Despite promises to make financial flows consistent with a low-carbon economy, EU member states continue to provide financial support to the fossil fuel industry through export credits. It is time that the EU Commission replaces its outdated policy with new and ambitious regulation, prohibiting export support to oil and gas, Swedwatch argues in a new policy paper. 

“Export credit agencies are the world’s largest international public financiers of fossil fuels. In the EU, the lack of an ambitious regulatory framework allows for oil and gas projects to continue to be supported through state-backed export finance, undermining EU contributions to climate goals. This gap needs to be urgently addressed“, says Davide Maneschi, climate change program officer at Swedwatch. 

Export credit agencies (ECAs) have a critical role in the energy transition, as they de-risk large scale infrastructure and energy projects. However, in the period 2019-2021, some six years after the Paris Agreement was signed, G20 export credit agencies provided seven times more support for exports of fossil fuel projects than for clean energy. Between 2015 and 2020, ten of Europe’s largest ECAs granted support for about €30 billion to fossil fuel-related activities. While some EU member states prohibit this kind of support, others continue to allow for state-backed investments in fossil fuels. Recently, Italy adopted a new policy allowing for continued support to oil and gas for many years to come and Germany has not yet adopted a policy which is coherent with its climate commitments.  

“Even if a few EU countries have taken the initiative to phase out fossil fuel support from export finance, the EU has a key role to play in implementing a policy that puts an end to fossil fuel-related export finance by all member states. This would ensure that the EU is at the forefront of the climate transition, and create a level playing field for national ECAs”, says Davide Maneschi 

In a policy paper published today (April 27 2023), Swedwatch calls on the European Commission to promptly initiate a reform of  the regulatory framework on the activities of ECAs, ensuring that they are aligned with the Paris Agreement 1.5°C climate change mitigation goals and EU climate objectives. The framework needs to be accompanied by strong policy measures accelerating climate finance and contributing to a just energy transition towards a low-carbon and climate-resilient development.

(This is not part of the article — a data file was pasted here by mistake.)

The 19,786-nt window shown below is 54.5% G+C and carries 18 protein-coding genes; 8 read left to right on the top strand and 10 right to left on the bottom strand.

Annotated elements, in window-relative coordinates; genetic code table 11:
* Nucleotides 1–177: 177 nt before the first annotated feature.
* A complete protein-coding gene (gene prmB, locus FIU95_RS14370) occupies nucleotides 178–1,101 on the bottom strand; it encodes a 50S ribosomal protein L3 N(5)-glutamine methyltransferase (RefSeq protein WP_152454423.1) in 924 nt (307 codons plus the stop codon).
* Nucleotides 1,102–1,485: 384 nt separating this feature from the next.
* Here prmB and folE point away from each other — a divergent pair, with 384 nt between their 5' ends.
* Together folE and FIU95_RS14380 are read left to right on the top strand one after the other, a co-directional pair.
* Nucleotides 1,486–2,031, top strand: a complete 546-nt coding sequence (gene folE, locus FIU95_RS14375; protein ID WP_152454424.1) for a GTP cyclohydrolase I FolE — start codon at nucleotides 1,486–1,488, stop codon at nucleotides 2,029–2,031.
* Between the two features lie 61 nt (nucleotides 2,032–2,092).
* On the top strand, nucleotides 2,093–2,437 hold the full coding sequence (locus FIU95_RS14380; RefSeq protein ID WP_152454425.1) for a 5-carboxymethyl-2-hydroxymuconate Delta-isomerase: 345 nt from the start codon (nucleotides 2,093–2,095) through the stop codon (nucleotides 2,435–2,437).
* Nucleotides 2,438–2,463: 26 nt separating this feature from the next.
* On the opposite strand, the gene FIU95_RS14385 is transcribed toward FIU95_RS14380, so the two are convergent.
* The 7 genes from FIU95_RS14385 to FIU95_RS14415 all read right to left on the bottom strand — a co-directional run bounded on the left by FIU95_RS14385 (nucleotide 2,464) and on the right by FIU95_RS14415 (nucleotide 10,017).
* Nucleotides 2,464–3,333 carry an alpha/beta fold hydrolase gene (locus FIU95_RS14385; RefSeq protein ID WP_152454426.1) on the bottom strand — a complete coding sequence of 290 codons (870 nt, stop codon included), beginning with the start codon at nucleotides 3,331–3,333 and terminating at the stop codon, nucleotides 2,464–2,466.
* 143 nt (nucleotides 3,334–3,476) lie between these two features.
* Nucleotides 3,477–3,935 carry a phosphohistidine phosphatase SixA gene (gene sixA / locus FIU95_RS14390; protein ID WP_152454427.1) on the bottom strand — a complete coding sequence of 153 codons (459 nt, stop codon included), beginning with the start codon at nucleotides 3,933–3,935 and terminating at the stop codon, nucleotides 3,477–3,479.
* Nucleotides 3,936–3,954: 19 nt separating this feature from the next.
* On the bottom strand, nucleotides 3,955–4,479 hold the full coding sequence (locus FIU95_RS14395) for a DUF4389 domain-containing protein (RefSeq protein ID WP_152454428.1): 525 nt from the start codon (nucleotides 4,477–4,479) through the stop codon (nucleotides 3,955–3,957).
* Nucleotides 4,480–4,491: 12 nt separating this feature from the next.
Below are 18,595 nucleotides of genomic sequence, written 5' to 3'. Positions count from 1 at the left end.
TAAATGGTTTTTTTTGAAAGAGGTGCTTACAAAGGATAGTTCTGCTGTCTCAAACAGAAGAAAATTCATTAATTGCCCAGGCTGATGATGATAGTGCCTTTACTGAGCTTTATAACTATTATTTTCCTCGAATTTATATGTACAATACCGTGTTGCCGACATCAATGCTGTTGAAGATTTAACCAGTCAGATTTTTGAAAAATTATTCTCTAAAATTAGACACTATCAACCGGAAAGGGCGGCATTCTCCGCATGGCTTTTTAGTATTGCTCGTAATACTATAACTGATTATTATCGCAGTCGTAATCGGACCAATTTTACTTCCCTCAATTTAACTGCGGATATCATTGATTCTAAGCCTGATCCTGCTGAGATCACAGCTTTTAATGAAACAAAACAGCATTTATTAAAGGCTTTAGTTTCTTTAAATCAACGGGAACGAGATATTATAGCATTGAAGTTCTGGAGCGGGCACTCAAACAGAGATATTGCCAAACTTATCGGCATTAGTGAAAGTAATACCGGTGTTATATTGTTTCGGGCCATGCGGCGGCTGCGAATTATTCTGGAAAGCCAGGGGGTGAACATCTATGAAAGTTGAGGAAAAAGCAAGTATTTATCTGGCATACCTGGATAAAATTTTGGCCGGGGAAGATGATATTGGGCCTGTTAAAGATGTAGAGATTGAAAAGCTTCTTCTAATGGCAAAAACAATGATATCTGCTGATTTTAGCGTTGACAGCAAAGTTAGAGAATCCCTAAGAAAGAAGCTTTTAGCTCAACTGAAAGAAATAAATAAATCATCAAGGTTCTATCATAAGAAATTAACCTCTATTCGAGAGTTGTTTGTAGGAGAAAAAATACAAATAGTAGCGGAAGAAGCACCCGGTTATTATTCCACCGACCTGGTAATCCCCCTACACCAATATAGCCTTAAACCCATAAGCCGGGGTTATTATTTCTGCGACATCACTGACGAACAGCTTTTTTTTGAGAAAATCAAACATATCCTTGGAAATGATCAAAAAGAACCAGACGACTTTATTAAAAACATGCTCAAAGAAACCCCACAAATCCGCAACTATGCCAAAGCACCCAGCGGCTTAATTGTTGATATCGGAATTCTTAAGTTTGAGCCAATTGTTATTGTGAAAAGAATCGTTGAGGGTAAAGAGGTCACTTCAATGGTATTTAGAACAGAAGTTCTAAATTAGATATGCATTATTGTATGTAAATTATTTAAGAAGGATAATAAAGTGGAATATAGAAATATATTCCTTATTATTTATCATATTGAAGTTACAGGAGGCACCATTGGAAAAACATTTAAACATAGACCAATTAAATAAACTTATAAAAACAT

“EU governments and public entities must use public finance to prioritize investments that truly address the climate crisis and forward climate justice. This includes a stop for support to the fossil fuels industry and the promotion of a just energy transition with human rights at the centre.” 

In the policy paper, Swedwatch also calls on the EU to beware false climate solutions and ensure that unproven and potentially counterproductive fossil-fuel based technologies do not receive favourable export finance support. Carbon capture and sequestration, carbon markets, hydrogen and ammonia are often purported as solutions to climate change but can in fact increase dependence on fossil fuels and delay the phaseout of coal, oil, and gas.  

Key recommendations to align EU export credit policies with a low-carbon economy and to prevent and mitigate human rights impacts. Download the report for a full set of recommendations.

To the EU Commission:
✔️Promptly initiate a reform of the EU’s regulatory framework on the activities of ECAs.
✔️If created, an EU export credit facility should exclude all support to fossil fuel projects and adopt the highest standards of national ECAs in terms of environmental and social due diligence.
✔️Adopt regulations to introduce high standards of human rights and environmental due diligence for the activities of ECAs.
✔️ Ensure that potentially counterproductive fossil-fuel based technologies do not receive export finance support. 

To the Council of the EU:
✔️Act upon the objectives of the March 2022 Council’s Conclusions on officially supported export credits, ensuring that all Member States publicly disclose plans for phasing out fossil fuels from export finance. 

To the EU Parliament:
✔️Work with the Commission and the Council to align the activities of export credit agencies with EU climate commitments and international human rights frameworks.

To EU national governments and the export credit agencies:
✔️Adhere to and implement the commitments made under E3F and the Glasgow statement, and work to shift international financial flows towards a low-carbon economy, while safeguarding human rights.

Download the report: 

Omslag Export Policy Paper

Even if a few EU countries have taken the initiative to phase out fossil fuel support from export finance, the EU has a key role to play in implementing a policy that puts an end to fossil fuel-related export finance by all member states. 

More on the topic:

Civil society organisations endorse proposal for the OECD to end export finance support for oil and gas

The Swedish Export Credit Agency must be able to decline import guarantees if risks of adverse environmental impacts (in Swedish) 

Time for Swedish leadership in carbon-free export finance

Press contact:
Ami Hedenborg, Media Manager